Goodbyes Are Never Easy, but They Are Part of Life

Columnist Katie Griffith bids readers farewell with a message of love and hope

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by Katie Griffith |

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It’s the time of year when we begin to catch little glimpses of changes coming — a breeze blowing unexpectedly, cool morning air, leaves starting to fall. I’ve learned after my 43 years on this earth that seasons change. Even though the summer days are still long and hot, they won’t last forever. Autumn is coming with its changing leaves and cooler temperatures. Soon we will be saying goodbye to summer!

Life is the same way. Change is inevitable. I wrote in a previous column about continuing on even when it feels like you can’t take another step. I had no idea when I wrote that back in June that the very next week my husband would suddenly pass away.

Even as I type that, it is so hard to comprehend that it is true. I feel like I have been living in a nightmare for the past couple of months. Life was hard before, and now, it seems almost unbearable.

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processing grief | Friedreich's Ataxia News | Main graphic for column titled

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In times like these, I need my own words to go back to and draw strength from. When my son, Noah, was diagnosed with Friedreich’s ataxia in 2018, life felt overwhelming and hopeless. Slowly, day by day, my family and I found our way and were able to find glimmers of hope.

Author K.J. Ramsey, who suffers with an autoimmune disease, wrote in a recent Facebook post about the intermingling of joy and grief: “Two things can be true at the same time. Grief does not cancel out goodness. Hurt does not silence all hope.”

When we are blinded by our grief, it feels as though we will never be happy again. I’m here to tell you — and remind myself — that goodness is still out there. Hope will catch you by surprise in moments when you may not even be looking.

Goodbyes are a part of life. We can do our very best to stay the same and avoid change, but it just isn’t possible. People move, jobs change, relationships dissolve, and life ends. There is something bigger than any one of us, and when we finally realize that we aren’t in control and just surrender, it can bring peace.

Morgan Harper Nichols, a poet who always seems to know how to so eloquently capture what I’m thinking, tweeted in 2018:

“When you find yourself trying to put into words what you never thought you’d have to say, and you are saying goodbye to things you never imagined would go away, perhaps this can be the moment you collapse into grace: glorious unmerited favor that says even here, you’ll be okay.”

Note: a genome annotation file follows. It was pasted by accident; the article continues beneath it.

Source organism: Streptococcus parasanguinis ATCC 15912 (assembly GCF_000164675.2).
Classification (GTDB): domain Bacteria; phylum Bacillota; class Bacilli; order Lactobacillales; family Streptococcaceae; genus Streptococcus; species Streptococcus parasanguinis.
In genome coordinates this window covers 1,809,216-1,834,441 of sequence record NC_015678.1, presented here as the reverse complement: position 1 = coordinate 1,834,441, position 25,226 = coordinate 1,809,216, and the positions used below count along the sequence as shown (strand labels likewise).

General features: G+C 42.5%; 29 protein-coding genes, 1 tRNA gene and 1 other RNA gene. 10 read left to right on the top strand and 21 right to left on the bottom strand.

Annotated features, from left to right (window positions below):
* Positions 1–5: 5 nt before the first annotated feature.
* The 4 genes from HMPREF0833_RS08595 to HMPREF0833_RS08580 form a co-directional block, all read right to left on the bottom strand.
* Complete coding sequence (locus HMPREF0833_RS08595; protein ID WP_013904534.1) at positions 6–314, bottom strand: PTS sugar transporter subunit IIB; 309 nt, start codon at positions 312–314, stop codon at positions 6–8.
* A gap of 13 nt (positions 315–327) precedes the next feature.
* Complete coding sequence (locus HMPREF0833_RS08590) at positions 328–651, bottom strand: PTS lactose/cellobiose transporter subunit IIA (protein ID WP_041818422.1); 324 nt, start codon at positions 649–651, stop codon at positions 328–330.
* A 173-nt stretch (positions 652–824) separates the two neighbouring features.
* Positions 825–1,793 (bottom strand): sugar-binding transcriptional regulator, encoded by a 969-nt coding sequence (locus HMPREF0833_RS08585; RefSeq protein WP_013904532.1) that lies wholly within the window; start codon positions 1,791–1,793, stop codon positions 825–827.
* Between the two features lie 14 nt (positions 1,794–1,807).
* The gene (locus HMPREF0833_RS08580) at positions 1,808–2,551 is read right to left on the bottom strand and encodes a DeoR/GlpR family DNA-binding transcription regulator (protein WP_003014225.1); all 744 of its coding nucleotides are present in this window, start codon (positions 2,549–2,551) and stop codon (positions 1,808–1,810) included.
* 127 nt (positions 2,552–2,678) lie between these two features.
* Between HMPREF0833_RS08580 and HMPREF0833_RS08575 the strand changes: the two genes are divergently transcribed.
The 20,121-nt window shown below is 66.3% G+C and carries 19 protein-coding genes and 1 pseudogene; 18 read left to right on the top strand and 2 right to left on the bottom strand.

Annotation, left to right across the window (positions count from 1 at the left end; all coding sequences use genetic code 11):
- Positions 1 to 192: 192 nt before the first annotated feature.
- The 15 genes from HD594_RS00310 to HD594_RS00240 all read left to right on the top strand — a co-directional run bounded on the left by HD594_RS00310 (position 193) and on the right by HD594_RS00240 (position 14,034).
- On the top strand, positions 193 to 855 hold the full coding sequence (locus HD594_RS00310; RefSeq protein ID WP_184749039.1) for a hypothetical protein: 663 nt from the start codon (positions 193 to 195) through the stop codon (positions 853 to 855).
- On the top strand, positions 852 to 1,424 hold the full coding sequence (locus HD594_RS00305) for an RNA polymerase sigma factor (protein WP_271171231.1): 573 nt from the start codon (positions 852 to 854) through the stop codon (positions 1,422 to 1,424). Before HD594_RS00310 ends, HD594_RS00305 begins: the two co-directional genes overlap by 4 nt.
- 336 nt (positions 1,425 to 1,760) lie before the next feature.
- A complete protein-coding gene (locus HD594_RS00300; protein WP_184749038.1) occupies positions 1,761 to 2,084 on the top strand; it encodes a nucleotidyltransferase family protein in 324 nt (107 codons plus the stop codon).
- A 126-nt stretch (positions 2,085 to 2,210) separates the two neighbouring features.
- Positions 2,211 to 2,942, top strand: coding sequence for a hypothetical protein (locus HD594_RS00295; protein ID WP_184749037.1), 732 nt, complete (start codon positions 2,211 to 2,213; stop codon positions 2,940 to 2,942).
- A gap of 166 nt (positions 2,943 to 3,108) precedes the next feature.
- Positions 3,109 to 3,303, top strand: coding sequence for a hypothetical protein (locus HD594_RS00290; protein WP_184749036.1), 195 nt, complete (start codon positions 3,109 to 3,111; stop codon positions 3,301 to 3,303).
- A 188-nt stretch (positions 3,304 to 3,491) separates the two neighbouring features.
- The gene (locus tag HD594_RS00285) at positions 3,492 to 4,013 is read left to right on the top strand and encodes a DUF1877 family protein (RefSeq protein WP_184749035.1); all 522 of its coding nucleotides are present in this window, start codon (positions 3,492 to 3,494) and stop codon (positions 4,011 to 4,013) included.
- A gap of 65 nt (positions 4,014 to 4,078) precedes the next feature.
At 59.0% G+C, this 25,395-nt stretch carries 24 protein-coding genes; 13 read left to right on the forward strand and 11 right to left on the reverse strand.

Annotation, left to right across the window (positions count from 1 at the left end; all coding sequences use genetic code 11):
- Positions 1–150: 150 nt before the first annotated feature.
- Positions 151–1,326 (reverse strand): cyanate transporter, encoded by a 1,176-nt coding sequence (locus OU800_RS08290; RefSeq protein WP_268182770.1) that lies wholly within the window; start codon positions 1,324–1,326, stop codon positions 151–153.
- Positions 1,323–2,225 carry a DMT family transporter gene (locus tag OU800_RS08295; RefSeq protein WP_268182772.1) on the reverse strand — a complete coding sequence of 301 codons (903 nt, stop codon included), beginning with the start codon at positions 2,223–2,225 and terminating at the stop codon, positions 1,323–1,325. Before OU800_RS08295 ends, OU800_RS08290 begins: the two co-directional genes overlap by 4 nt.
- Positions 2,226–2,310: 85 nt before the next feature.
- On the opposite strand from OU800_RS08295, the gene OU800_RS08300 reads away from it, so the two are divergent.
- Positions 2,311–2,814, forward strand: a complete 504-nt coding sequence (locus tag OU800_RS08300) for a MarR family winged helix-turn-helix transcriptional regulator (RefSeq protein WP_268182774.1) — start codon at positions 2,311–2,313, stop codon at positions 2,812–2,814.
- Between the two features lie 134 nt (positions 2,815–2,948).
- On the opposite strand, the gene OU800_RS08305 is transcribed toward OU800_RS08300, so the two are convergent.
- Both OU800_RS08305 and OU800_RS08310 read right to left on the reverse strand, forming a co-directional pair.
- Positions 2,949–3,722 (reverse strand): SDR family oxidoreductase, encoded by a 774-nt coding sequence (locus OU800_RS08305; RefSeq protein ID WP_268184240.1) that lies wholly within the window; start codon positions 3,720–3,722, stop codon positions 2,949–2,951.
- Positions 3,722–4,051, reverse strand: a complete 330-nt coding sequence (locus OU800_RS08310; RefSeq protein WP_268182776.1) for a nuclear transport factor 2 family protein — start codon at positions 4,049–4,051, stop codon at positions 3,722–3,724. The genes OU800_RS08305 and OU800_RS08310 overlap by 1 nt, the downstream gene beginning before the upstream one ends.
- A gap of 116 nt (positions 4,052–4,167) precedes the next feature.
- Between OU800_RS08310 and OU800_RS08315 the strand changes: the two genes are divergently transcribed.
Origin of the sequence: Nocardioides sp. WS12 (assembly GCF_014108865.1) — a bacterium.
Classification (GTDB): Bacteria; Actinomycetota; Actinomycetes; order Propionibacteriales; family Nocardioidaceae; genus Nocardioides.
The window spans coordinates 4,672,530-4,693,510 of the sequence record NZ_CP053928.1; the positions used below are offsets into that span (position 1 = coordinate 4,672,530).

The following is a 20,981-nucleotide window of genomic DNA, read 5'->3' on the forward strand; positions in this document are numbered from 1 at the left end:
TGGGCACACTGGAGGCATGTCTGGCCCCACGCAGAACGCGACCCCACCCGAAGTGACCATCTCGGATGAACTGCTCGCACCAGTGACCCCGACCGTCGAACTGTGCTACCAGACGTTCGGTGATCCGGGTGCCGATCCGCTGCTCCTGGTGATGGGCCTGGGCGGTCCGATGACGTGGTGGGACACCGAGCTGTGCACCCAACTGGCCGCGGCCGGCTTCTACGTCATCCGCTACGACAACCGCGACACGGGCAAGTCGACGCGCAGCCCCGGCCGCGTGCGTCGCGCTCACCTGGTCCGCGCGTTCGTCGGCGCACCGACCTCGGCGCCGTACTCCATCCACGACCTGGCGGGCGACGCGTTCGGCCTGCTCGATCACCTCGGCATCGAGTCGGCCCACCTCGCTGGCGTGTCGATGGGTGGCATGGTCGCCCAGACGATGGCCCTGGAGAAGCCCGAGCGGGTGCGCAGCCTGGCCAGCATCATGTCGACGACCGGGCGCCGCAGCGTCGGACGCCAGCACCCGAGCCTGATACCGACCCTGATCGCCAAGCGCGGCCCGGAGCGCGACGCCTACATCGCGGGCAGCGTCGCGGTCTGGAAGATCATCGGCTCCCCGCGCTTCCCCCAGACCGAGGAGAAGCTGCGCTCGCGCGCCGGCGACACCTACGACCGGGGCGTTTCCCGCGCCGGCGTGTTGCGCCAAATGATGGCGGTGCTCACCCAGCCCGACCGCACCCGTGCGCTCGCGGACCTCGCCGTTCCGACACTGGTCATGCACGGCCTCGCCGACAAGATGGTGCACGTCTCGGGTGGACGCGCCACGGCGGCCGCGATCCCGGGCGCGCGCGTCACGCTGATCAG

As I move on with my life and pursue other career opportunities, I must say goodbye to my readers. Thank you for taking the time to hear my thoughts and ramblings over this past year. One day, I hope we meet in person and can offer fresh hope to each other. Life is hard but there is beauty to be found.

“So we do not lose heart. Though our outer self is wasting away, our inner self is being renewed day by day.” — 2 Corinthians 4:16

Note: Friedreich’s Ataxia News is strictly a news and information website about the disease. It does not provide medical advice, diagnosis, or treatment. This content is not intended to be a substitute for professional medical advice, diagnosis, or treatment. Always seek the advice of your physician or another qualified health provider with any questions you may have regarding a medical condition. Never disregard professional medical advice or delay in seeking it because of something you have read on this website. The opinions expressed in this column are not those of Friedreich’s Ataxia News or its parent company, BioNews, and are intended to spark discussion about issues pertaining to Friedreich’s ataxia.


Misty Judson avatar

Misty Judson

I am so sorry for the loss of your husband, Katie. Thank you for sharing from your heart and your words beautifully express hope in the midst of pain. Praying now for God to send morsels of encouragement as you embark on your next journey.

Katie Griffith avatar

Katie Griffith

Thank you so much, Misty!


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